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Univ. of South Carolina School of Law

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Friday, December 3, 2010

Bad Reputation?: Sixth Circuit Finds No Error With District Court's Prevention Of Character Evidence Question

A husband and wife are charged with conspiracy to commit money laundering, six counts of money laundering or aiding and abetting money laundering, and one count of harboring or concealing a fugitive. The husband has his attorney call a character witness to ask him whether he had an opinion as to the husband's reputation for "integrity, honesty and fair dealing" among his friends and associates. The prosecution objects, and the court sustains the prosecution's objection, prompting defense counsel to modify his question and ask whether the husband's reputation for "truth and veracity" was "good." The character witness answers that the husband's reputation for "truth and veracity" was "good." Is such an answer to this second question the functional equivalent of a positive answer to the first question? According to the recent opinion of the Sixth Circuit in United States v. Reid, 2010 WL 4829852 (6th Cir. 2010), the answer is "yes." I disagree.

In Reid, the facts were as stated above, with the Wayne and Donna Reid being the defendants, and evidence adduced at trial establishing

the existence of a large-scale, mostly marijuana, drug trafficking operation centered in rural Clay County, Kentucky. That operation generated millions of dollars in illicit drug proceeds for its distributors, one of whom, Larry Jackson, Jr.,...was a long-time friend of Wayne and Donna Reid. The money laundering conspiracy began in January 2000, after the drug trafficking operation was well established, and continued until the last of the substantive money laundering transactions occurred on November 9, 2005. In all, Reid received an estimated $1.5 million in drug proceeds from Jackson either directly, or at Jackson's direction after he became a fugitive.

After Wayne was convicted, he appealed, claiming that the trial court improperly precluded his character witness from answering the first question listed above. The Sixth Circuit did not even have to address this issue because the government conceded that the question should have been allowed under Federal Rule of Evidence 404(a)(1), which provides that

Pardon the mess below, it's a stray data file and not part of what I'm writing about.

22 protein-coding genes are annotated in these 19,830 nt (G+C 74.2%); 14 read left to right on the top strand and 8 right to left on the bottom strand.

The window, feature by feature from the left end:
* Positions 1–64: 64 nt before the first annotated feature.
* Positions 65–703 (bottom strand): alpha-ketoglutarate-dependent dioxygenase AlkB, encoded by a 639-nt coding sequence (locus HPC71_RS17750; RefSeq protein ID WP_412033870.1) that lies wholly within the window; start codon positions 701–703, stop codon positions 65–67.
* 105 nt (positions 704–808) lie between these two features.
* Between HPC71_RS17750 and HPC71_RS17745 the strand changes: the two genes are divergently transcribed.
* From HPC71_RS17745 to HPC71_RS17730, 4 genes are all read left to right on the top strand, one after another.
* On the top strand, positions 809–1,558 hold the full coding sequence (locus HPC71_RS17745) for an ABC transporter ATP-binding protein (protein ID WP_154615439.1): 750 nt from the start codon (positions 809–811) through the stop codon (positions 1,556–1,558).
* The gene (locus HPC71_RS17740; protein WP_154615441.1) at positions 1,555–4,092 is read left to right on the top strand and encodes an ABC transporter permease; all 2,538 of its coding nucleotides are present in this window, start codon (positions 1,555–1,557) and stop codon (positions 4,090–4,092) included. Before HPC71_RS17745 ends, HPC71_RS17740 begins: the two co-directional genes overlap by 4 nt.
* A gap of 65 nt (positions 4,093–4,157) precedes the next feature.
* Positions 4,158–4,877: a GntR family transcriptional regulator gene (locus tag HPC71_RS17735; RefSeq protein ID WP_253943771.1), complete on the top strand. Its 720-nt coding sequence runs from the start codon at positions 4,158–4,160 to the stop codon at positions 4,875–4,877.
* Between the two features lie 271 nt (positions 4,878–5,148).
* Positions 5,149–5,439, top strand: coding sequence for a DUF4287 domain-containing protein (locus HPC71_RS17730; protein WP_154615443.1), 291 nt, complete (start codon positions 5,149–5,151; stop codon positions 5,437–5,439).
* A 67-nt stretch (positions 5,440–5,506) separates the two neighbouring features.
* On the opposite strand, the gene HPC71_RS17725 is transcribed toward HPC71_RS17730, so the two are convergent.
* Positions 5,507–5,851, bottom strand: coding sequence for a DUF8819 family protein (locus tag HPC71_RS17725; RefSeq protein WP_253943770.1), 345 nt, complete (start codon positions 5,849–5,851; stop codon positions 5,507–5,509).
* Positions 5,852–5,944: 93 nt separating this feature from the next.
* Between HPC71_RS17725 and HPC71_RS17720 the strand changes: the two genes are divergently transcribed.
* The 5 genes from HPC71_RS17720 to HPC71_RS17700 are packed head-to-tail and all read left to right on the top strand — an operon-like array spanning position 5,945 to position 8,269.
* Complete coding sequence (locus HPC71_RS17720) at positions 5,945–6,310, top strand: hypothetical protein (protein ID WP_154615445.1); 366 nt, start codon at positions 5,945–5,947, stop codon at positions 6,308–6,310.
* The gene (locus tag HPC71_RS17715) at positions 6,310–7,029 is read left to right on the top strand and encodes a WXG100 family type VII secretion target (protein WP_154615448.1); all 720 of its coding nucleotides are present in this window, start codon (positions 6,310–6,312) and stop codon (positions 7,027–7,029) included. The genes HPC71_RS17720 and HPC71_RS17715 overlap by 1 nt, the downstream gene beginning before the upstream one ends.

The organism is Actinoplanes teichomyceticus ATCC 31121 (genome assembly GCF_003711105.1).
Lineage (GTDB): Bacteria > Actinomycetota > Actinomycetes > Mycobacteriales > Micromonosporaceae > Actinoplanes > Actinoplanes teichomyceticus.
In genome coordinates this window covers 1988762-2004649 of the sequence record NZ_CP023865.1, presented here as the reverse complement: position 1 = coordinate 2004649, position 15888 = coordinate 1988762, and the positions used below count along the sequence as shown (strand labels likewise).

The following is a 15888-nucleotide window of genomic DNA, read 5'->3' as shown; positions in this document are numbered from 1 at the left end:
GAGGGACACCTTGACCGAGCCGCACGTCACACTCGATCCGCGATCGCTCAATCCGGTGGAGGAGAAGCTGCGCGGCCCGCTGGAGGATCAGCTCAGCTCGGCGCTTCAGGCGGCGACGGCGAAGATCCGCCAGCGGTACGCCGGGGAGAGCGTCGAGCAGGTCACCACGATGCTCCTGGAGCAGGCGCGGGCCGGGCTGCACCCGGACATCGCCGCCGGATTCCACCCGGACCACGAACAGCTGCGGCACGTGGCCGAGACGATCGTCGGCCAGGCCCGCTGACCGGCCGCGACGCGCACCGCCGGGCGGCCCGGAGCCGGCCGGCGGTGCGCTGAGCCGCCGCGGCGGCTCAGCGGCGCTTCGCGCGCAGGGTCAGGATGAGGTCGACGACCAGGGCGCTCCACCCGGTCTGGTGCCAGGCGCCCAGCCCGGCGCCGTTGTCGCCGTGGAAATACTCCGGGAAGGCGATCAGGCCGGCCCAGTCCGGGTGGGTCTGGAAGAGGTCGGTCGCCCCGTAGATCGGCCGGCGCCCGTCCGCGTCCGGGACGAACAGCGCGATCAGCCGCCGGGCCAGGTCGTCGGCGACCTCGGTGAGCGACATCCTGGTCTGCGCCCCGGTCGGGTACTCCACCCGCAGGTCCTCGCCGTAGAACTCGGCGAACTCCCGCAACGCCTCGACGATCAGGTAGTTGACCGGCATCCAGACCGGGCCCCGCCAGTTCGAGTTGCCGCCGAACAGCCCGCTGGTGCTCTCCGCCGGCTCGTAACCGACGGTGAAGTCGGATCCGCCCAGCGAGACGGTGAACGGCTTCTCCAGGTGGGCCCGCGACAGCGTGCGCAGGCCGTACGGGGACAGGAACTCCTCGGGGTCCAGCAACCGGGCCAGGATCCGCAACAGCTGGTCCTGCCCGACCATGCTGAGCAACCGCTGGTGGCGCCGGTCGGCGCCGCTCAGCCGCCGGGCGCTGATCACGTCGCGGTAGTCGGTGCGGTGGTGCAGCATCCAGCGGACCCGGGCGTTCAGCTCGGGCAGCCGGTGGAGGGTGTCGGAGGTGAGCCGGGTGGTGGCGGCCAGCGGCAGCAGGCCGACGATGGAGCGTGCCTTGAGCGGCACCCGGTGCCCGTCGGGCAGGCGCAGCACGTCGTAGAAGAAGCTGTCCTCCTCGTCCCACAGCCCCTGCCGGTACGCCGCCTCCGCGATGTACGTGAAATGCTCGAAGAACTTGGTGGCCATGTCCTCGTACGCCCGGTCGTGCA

Evidence of a person's character or a trait of character is not admissible for the purpose of proving action in conformity therewith on a particular occasion, except:

(1) Character of accused - Evidence In a criminal case, evidence of a pertinent trait of character offered by an accused, or by the prosecution to rebut the same, or if  evidence of  a trait of character of the alleged victim of the crime is offered by an accused and admitted under Rule 404 (a)(2),  evidence of the same  trait of character of the accused offered  by the prosecution....

According to the court, though, the problem for Reid was that he did

not explain in what way his reputation for "integrity, honesty, and fair dealing" would be distinct from his reputation for "truth and veracity."...

Even if Reid had articulated a basis for distinguishing between these traits, we find any error in the exclusion of this testimony to be harmless....[O]ther character witnesses testified (1) that Reid had a "good" reputation for "truth and veracity," and (2) that Reid had a "good" reputation for "integrity, honesty, and fair dealing." (Emphasis added.)

Now, I certainly agree with the court's harmless error ruling in light of the fact that other character witnesses in fact did testify that Reid had a good reputation for integrity, honesty, and fair dealing. But I don't see why the Sixth Circuit thought that Reid needed to explain why his reputation for "integrity, honesty, and fair dealing" would be distinct from his reputation for "truth and veracity." A person's reputation for "truth and veracity" does seem to match up with his reputation for honesty. But it seems to me that testimony that an individual has a good reputation for integerity and fair dealing is different from testimony that he has a good reputation for honesty and veracity.

You could say that a person is "honest," and I could still see that person harboring a fugitive. But I'm not sure that I could say the same about a person with "integrity." And I could see an "honest" person having some role in a money laundering conspiracy, but I wouldn't think the same about a person with a reputation for "fair dealing." 

-CM

http://lawprofessors.typepad.com/evidenceprof/2010/12/mercy-rule-us-v-reid-f3d-2010-wl-4829852ca6-ky2010.html

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